The BCLME Programme
The BCLME Programme was implemented in the Benguela region between 2002 and 2008. Its objective was to improve the structures and capacities of Namibia, Angola and South Africa to deal with the environmental problems that occur across national boundaries, in order that the BCLME may be managed in a coordinated and integrated way.
The BCLME Programme was funded by the Global Environment Facility (GEF) which contributed USD15.2 million through the United Nations Development Programme (UNDP) for the regional initiative. The GEF's funding complemented an investment of USD16 million by the three countries, and over USD7 million from other sources such as the Benguela Environment Fisheries Training Interactions Programme, BENEFIT.
The BCLME Programme gathered a wealth of knowledge about the Benguela Current LME. By funding and supporting 75 projects and activities, the BCLME Programme was able to construct a comprehensive picture of the status of the Benguela Current Large Marine Ecosystem. The projects were implemented by a wide variety of clients, including government institutes, universities, private consultancies and BENEFIT. Each project was designed to address trans-boundary environmental problems and contribute to the integrated and sustainable management of the Benguela Large Marine Ecosystem.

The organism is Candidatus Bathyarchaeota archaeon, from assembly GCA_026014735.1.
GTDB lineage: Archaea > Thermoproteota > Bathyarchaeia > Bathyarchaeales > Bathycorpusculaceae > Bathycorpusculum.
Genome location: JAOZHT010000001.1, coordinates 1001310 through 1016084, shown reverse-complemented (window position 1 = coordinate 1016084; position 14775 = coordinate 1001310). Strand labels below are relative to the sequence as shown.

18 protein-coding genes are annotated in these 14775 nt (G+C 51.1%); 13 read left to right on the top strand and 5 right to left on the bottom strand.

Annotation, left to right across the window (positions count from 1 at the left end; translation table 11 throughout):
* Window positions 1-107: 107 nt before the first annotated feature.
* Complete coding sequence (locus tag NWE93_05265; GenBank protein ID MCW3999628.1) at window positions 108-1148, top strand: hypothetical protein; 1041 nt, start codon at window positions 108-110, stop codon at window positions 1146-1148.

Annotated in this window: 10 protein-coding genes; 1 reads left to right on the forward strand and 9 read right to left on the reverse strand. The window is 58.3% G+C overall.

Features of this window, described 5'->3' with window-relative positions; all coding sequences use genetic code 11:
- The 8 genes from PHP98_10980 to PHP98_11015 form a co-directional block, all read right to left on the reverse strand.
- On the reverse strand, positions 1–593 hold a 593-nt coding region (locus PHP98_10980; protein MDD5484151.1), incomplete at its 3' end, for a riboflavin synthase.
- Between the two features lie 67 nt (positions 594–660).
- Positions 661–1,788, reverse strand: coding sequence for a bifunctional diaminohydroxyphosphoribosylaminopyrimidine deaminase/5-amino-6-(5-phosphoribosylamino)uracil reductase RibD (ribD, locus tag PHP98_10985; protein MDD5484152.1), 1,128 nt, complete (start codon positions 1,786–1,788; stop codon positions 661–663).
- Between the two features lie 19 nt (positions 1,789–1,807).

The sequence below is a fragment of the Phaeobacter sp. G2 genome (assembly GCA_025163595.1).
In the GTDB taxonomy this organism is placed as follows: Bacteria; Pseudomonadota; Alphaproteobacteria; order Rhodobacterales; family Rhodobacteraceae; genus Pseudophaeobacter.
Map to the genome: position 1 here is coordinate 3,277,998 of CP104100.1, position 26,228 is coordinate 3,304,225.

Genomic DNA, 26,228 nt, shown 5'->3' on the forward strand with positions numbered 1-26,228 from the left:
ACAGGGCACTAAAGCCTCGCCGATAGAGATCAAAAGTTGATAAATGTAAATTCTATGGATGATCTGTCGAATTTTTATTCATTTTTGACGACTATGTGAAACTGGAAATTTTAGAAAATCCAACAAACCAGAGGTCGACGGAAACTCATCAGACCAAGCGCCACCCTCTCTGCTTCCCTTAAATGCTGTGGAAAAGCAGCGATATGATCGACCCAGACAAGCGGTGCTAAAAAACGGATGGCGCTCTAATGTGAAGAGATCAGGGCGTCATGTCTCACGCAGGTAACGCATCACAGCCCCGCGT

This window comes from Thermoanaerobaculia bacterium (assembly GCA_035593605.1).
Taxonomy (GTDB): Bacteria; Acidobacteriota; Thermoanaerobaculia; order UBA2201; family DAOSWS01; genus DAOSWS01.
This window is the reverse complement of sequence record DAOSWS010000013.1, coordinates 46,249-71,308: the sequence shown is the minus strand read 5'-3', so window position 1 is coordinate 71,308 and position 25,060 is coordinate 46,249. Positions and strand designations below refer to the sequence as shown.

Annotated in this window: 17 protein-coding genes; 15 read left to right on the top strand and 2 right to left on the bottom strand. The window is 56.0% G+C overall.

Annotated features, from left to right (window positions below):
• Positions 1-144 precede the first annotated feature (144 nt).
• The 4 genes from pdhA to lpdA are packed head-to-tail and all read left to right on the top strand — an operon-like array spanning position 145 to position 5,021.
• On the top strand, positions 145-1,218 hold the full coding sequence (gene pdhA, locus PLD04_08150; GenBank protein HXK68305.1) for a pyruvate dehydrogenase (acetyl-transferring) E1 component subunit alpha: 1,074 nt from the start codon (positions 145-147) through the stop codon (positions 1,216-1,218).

For instance, a cluster of projects investigated the cumulative impact of offshore marine diamond mining on the Benguela Current LME while a second cluster of projects assessed and mapped the biodiversity of the estuarine, coastal, near-shore and offshore environments of the region.
Fisheries were a major focus of the BCLME Programme, not only because they are a vital source of food and employment for people in coastal villages, towns and cities throughout the region, but also because they are severely affected by environmental change.
Extreme environmental events, including the sustained warming of the ocean (called Benguela Niño) and large-scale eruptions of sulphur were also assessed by the Programme.
The knowledge generated by the BCLME Programme resulted in an acknowledgement by the governments of Angola, Namibia and South Africa that improvements in policy, legislation and management practices are required to guarantee the future sustainability of fisheries and the associated environment of the Benguela Current LME.